Mercadito Counter fresh and fast food


Lou Foglia

Mercadito has a varied menu including the tasty steak nachos or the satisfying Mexican and Fundido hot dogs.

With so many Mexican restaurants to choose from, it is hard for newcomers to stand out. But Mercadito Counter, 738 N. Clark St., a self-described “Mexican Deli,” avoids falling into the fast-food category next to popular chains such as Chipotle or Qdoba and differentiates itself by its Mexican twist on classic American comfort food.

Following a yearlong delay, the eatery opened its doors in August, moving into a former Bel 50 location. Mercadito Counter was founded by Alfredo Sandoval of Mercadito Hospitality, the restaurant group’s 11th holding.

The restaurant provides counter service along with a friendly staff, and the food is delivered from the kitchen within five minutes of ordering. The inexpensive prices and swift service make Mercadito a great dining spot.

Mercadito Counter keeps its menu simple with classic Mexican dishes such as flour-tortilla tacos, including a choice of toppings ranging from steak ($3) to fish ($3.50). Each taco is served “almost naked” with house-made salsas on the side. The flour tortilla of the Gringo ($3.50) blends nicely with the succulent slices of steak topped with lettuce, cheddar cheese and a colorful jolt of pico de gallo.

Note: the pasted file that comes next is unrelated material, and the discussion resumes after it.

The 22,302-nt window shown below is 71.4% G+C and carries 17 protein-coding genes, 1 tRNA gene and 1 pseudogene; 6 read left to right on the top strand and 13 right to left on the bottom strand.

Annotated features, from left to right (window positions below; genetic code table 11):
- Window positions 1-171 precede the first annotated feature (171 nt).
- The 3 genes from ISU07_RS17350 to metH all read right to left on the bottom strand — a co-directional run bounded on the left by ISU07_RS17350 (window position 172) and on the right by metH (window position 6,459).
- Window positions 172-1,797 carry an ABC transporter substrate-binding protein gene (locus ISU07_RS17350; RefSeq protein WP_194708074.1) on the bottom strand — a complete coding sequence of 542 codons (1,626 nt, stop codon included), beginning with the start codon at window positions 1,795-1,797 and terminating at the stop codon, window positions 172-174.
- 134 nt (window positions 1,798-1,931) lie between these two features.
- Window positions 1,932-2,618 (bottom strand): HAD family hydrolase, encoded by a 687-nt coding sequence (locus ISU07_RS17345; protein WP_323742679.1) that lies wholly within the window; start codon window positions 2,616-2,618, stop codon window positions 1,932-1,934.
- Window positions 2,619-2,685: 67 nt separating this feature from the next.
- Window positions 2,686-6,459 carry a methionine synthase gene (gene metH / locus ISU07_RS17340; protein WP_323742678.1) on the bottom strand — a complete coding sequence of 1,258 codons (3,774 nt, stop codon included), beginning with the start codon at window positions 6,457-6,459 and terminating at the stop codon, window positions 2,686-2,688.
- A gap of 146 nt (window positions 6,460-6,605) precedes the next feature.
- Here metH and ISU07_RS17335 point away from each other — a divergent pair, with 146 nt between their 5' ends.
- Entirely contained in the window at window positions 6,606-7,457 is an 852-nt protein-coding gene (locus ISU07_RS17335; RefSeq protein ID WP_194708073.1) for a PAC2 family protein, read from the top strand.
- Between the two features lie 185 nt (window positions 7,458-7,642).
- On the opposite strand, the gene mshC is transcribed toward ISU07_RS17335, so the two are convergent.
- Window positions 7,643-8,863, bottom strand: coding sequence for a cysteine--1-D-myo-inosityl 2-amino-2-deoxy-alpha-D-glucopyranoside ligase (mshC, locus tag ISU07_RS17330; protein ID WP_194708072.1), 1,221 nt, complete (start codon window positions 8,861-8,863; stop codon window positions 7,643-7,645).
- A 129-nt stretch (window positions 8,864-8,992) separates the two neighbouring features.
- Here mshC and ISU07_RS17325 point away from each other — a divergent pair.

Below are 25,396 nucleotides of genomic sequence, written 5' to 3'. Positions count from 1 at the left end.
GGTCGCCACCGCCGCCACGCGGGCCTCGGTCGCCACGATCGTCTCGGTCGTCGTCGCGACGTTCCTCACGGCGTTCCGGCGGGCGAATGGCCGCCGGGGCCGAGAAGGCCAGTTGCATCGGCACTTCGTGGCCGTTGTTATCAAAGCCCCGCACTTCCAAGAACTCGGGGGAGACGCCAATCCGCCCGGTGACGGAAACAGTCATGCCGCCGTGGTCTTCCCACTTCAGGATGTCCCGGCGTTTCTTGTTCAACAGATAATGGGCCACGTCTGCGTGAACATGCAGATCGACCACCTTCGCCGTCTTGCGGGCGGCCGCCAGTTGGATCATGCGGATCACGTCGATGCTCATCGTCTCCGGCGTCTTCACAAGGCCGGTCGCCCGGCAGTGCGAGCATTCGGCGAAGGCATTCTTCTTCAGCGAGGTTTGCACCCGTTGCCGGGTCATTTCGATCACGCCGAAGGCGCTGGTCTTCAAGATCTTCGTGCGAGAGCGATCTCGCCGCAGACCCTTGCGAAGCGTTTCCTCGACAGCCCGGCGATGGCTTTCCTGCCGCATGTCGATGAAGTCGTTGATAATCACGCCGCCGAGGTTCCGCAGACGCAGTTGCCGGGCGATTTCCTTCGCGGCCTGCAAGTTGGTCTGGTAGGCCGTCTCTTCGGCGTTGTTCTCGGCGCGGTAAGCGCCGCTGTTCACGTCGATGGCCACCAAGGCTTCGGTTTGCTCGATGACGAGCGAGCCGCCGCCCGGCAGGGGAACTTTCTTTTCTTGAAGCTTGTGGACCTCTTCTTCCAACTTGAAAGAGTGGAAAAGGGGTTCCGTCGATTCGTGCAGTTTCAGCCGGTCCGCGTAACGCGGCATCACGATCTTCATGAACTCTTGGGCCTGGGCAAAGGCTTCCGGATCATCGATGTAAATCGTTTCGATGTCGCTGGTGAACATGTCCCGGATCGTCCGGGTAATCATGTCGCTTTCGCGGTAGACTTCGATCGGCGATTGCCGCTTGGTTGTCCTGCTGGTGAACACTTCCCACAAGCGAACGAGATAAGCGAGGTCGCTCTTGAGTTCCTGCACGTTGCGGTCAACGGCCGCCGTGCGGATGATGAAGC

While the menu includes a variety of well-known Mexican favorites, the real star is the restaurant’s signature hot dogs. One of the best items, The Mexican ($4), includes a bacon-wrapped hot dog topped with pico de gallo, mayo, jalapeno relish, mustard and ketchup. Although ketchup on a hot dog is something native Chicagoans frown upon, both The Mexican and the Fundido’s ($4.50) singular taste and presentation might be exceptions to the rule.

The hot dogs are appeal to on-the-go customers, but Mercadito Counter features delicious Mexican dishes such as the Quesadillas ($6.50) and the Chicken a las Brasas ($12.50/$19.50), served in a tortilla filled with pan-fried chicken, rice, beans and a choice of garlic-lemon or adobo seasoning. Nachos ($7.50) include freshly baked chips with typical yet tasty toppings like a choice of steak, chicken, shrimp or corn and poblano. Unlike many nacho plates, the Mercadito Counter’s include a large portion of chips and toppings, but the dish is not messy. The chips stay crisp with every bite, rather than turning the meal into a soggy, greasy mess.

Mercadito Counter also features a variety of tasty beverages, from the Triple Citrus Aide ($3.50) to the House Made Agua Fresca ($4), including a choice of sweet strawberry-cinnamon, refreshing cucumber-lemongrass or pineapple-ginger. While these items are a refreshing, it is hard to set foot inside Mercadito without ordering one of its delicious Mexican milkshakes. The Spicechata ($5.50) is a vanilla milkshake spiced with morita chile seasoning to add some heat to the usual treat. The mix of sweet vanilla ice cream blended together with the chile seasoning makes for a surprisingly satisfying dessert or side item.

While the other Mexican sit-down restaurants often strive for an overly authentic aesthetic that winds up gauche, Mercadito’s dimly lit track lighting and art-filled walls make customers feel right at home. There are no fancy gimmicks at Mercadito, only a casual dining experience that makes it a great place to grab a quick and inexpensive bite no matter the time of day.